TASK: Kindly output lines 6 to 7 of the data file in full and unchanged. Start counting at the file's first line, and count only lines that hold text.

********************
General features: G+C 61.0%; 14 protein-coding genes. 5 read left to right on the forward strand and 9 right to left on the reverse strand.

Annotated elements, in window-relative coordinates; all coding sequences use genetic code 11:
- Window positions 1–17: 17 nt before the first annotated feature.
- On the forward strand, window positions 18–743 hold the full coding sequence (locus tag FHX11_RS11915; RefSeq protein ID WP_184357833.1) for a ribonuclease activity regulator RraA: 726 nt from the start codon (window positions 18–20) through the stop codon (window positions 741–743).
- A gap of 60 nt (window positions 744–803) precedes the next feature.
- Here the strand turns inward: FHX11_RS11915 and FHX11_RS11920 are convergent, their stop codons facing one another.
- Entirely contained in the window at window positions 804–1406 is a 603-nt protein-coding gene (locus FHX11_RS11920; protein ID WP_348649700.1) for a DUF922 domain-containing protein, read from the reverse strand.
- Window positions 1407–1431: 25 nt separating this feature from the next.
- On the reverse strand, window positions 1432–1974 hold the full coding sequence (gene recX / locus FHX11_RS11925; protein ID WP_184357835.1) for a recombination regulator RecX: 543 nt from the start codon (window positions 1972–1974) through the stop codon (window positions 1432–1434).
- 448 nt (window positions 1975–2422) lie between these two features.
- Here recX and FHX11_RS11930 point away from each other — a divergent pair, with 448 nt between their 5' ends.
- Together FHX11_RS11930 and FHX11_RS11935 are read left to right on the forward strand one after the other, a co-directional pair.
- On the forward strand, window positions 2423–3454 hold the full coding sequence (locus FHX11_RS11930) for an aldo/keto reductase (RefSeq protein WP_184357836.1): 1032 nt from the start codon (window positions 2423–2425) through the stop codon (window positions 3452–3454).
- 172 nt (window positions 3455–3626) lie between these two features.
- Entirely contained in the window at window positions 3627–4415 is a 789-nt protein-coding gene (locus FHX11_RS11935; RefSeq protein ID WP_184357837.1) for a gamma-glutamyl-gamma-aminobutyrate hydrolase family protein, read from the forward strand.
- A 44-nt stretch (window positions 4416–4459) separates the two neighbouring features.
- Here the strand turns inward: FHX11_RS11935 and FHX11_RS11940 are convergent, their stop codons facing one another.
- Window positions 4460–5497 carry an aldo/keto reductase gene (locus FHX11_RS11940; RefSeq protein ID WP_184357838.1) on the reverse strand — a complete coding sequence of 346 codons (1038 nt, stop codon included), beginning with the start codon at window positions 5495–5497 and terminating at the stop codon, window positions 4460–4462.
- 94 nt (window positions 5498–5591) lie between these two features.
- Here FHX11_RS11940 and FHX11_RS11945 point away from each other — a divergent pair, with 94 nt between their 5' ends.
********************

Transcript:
- Here the strand turns inward: FHX11_RS11915 and FHX11_RS11920 are convergent, their stop codons facing one another.
- Entirely contained in the window at window positions 804–1406 is a 603-nt protein-coding gene (locus FHX11_RS11920; protein ID WP_348649700.1) for a DUF922 domain-containing protein, read from the reverse strand.